In an attempt to start writing a bit more frequently, I thought I would send a brief critique of some of the current practices of Take Back UCI, which is an implicit self-critique because I've been involved pretty heavily in the group. I'm not making any universal claims about movement politics through this engagement, and I'm not sure how valuable these comments will be outside of our particular context. I'd be curious if resonates with other folks issues or not, though. Perhaps we could get a small conversation going through this in the comments. I'm just going to present a list of my thoughts in no particular order.
1. Process. In the three to four years that I have been involved in UCI activist groups, this has been one of the most serious problems that has run through all the various groups and coalitions that I have been a part of. Unfortunately, Take Back UCI is no exception to this. Our meetings often run far longer than they should. We repeat ourselves in multiple meetings, and decisions frequently are not followed through on. Our lack of procedure additionally leads us to reinventing the wheel for a lot of our protests, taking a lot of time for stuff that should be routinized in order to focus on more interesting and serious problems. In addition to this, the forms of informality lead to an informal mechanism of exclusion of new folks getting involved in the group. These are all issues that could be solved through creating an atmosphere where meetings were guided by a set of simple rules that were discussed at the beginning of each meeting, rules that would guide conversation, and give new folks a more solid position to engage with the issues at the meeting. The question of follow up is a slightly more vexed question, but having more formalized notes as well as expanding on our designation of tasks could work towards resolving these problems.
It's notable that these same issues existed in the movement two years ago with far less of a negative impact, but those activist structures were far more hierarchical in nature. The informal structures worked well when small groups of individuals were making the decisions, rather than the horizontal structures that we are trying to work with. It's important to also note that those processes were only successful through a massive amount of labor on the part of those small groups, so I'm not criticizing them, but I do want to note that informality, rather than leading to strong democratic and horizontal organizing, often contributes to an atmosphere in which small, insider groups make the decisions, and that makes it extremely difficult to get into those groups. In many ways, I think that we have been trying to combine informality with grass roots structures, thinking that they are compatible forms of organizing, when in many ways they are not. If we want to use meeting spaces to fight the multiple structures of oppression in our society, rather than replicate them, we need structure. Not endless structure, but real mechanisms of decision making and follow through that allow for meaningful access and contributions for all.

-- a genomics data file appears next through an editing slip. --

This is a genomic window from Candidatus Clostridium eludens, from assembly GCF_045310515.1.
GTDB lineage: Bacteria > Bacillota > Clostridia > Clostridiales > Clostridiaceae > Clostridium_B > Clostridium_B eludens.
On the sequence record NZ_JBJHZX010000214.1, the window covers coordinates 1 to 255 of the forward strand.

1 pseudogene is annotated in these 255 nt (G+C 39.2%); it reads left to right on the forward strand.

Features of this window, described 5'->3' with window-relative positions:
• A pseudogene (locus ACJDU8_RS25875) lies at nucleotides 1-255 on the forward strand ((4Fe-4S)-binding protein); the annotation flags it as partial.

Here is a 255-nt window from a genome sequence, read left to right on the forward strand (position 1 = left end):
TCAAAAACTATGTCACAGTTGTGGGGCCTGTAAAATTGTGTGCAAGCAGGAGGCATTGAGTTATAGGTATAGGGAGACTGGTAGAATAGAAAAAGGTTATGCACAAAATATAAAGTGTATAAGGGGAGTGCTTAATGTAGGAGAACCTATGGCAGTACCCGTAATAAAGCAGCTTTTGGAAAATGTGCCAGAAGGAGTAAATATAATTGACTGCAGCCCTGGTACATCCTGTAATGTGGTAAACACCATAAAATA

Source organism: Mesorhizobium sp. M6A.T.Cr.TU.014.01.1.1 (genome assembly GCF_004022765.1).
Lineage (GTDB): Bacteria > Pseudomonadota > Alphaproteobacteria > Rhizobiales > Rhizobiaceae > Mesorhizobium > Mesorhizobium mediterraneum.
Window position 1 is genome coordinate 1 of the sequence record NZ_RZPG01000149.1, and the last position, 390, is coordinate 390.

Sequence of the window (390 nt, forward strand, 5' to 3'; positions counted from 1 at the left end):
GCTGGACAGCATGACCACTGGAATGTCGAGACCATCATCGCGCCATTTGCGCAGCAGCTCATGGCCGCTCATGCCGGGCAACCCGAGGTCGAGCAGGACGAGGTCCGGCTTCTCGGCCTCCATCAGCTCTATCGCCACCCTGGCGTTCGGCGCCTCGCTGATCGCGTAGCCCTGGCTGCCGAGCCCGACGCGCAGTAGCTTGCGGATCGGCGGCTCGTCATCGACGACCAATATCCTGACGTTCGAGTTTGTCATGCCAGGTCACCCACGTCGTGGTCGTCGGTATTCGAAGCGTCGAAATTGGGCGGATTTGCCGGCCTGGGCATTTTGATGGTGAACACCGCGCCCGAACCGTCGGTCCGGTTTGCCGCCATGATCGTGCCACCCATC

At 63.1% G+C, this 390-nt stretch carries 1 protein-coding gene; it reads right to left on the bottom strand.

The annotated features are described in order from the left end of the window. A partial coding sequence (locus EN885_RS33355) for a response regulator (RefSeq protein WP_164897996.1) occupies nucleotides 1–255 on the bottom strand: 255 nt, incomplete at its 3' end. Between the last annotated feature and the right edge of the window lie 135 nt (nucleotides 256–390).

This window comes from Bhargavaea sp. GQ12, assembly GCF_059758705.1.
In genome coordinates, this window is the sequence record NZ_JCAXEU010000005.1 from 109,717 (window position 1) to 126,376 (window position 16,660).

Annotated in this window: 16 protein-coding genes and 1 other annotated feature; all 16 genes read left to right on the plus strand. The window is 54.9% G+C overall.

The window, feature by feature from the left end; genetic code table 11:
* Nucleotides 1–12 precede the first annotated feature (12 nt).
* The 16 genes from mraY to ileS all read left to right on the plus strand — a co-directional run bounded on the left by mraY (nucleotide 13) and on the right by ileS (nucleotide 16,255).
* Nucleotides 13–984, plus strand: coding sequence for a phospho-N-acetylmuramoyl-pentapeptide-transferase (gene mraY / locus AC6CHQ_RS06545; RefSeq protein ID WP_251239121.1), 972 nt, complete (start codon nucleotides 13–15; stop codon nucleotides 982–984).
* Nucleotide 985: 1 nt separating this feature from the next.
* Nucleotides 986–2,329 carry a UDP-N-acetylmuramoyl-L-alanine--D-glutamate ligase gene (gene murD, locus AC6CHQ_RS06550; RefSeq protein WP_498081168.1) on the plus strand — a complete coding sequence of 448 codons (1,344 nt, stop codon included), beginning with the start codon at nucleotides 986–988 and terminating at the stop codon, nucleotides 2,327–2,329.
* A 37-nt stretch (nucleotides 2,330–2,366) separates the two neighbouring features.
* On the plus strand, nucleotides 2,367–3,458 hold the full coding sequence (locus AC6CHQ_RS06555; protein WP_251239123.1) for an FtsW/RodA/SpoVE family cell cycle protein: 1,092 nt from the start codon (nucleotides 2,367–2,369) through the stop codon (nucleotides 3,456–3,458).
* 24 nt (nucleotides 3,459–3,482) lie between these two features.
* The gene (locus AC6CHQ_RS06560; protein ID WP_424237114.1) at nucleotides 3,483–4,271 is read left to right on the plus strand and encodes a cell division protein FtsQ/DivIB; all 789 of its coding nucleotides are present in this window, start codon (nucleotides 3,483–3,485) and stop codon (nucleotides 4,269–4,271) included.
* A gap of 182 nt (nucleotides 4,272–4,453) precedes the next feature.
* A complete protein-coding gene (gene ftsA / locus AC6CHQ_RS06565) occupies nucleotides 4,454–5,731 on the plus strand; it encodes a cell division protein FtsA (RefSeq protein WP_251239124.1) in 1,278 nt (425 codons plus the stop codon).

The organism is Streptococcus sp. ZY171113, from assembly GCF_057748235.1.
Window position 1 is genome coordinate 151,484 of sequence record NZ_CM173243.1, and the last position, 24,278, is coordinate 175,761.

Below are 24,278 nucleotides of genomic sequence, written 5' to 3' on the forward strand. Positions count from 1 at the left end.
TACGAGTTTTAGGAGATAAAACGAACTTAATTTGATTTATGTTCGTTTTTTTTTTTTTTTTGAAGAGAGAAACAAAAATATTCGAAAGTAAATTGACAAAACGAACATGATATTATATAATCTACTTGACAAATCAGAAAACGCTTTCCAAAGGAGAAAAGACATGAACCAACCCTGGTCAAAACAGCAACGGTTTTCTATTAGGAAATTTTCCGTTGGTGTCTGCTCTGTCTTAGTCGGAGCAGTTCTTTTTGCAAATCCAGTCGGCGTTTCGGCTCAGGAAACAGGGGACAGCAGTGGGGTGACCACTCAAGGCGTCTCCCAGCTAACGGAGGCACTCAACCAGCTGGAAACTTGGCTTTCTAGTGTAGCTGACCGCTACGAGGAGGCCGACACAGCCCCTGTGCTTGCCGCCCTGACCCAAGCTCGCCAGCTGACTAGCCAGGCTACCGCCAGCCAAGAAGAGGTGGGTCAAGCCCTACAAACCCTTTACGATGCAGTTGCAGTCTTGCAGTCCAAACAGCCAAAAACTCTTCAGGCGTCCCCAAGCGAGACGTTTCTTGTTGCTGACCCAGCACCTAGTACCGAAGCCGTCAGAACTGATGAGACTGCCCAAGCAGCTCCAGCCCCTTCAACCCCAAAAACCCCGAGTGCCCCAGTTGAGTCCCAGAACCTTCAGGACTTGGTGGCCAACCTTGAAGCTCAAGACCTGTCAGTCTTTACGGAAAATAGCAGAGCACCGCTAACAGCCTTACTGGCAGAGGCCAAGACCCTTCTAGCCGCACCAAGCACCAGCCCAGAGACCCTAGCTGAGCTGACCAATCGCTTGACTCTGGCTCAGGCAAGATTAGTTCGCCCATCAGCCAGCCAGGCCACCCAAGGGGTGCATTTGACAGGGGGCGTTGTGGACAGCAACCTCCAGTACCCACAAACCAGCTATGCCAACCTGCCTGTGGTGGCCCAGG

2. Graduate Students. Yes, I am part of the problem. Graduate students have contributed to the shutting down of meeting space, through our tendency to talk too damn much in meetings. We're trained to do this sort of thing, and our classes are often structured on the expectations that we can an will speak up as graduate students. The problem is that this often freezes out undergraduates, and creates conversational settings that are not accessible to everyone involved. At the same time, we as graduate students haven't been doing enough talking outside the meeting setting, as a colleague has noted. We need to be doing a lot more work talking to our fellow graduate students and to the professors that we have greater access to, that is to say, we need to do more of the day to day organizing to enable bigger and more intensive actions. We need to encourage our friends and colleagues to teach the budget, and to bring these issues of public education into the classroom. In effect, we need to step back in meeting spaces, and step up as organizers in the spaces of the university where we have some influence.
3. Outreach. This is something that where we have had some substantial issues. We should be in regular and formal contact with the various organizations in the cross-cultural center, with various social groups, and out fliering. These are the sort of mechanisms that allow for events to bring thousands, rather than hundreds. We have been making an effort to talk to undergrads in various classrooms, but only in relationship to urgent actions. We need to engage with the social, cultural, and political life of the university to a greater extent. We should be talking to dance groups, the folks who run Acrobatics Everyday (they put on indie music shows), along with the substantial social and political groups on campuses. These groups have ideas and skills that can contribute to the movement. I'm not saying that they will be immediately on board. Our university has a powerful effect of depoliticization, but we can only become stronger through these interactions. We should begin every quarter by sending activists out to these various groups, along with making plans for that quarter, to invite them in to our processes, to criticize them, and to ask for there input into where we should be going, even if they don't want to be at our meetings
I have a few more points to make, and each of these deserves a great deal more time, but I'm going to leave there because I need to get on a plane to the Chicago Labor Notes conference soon.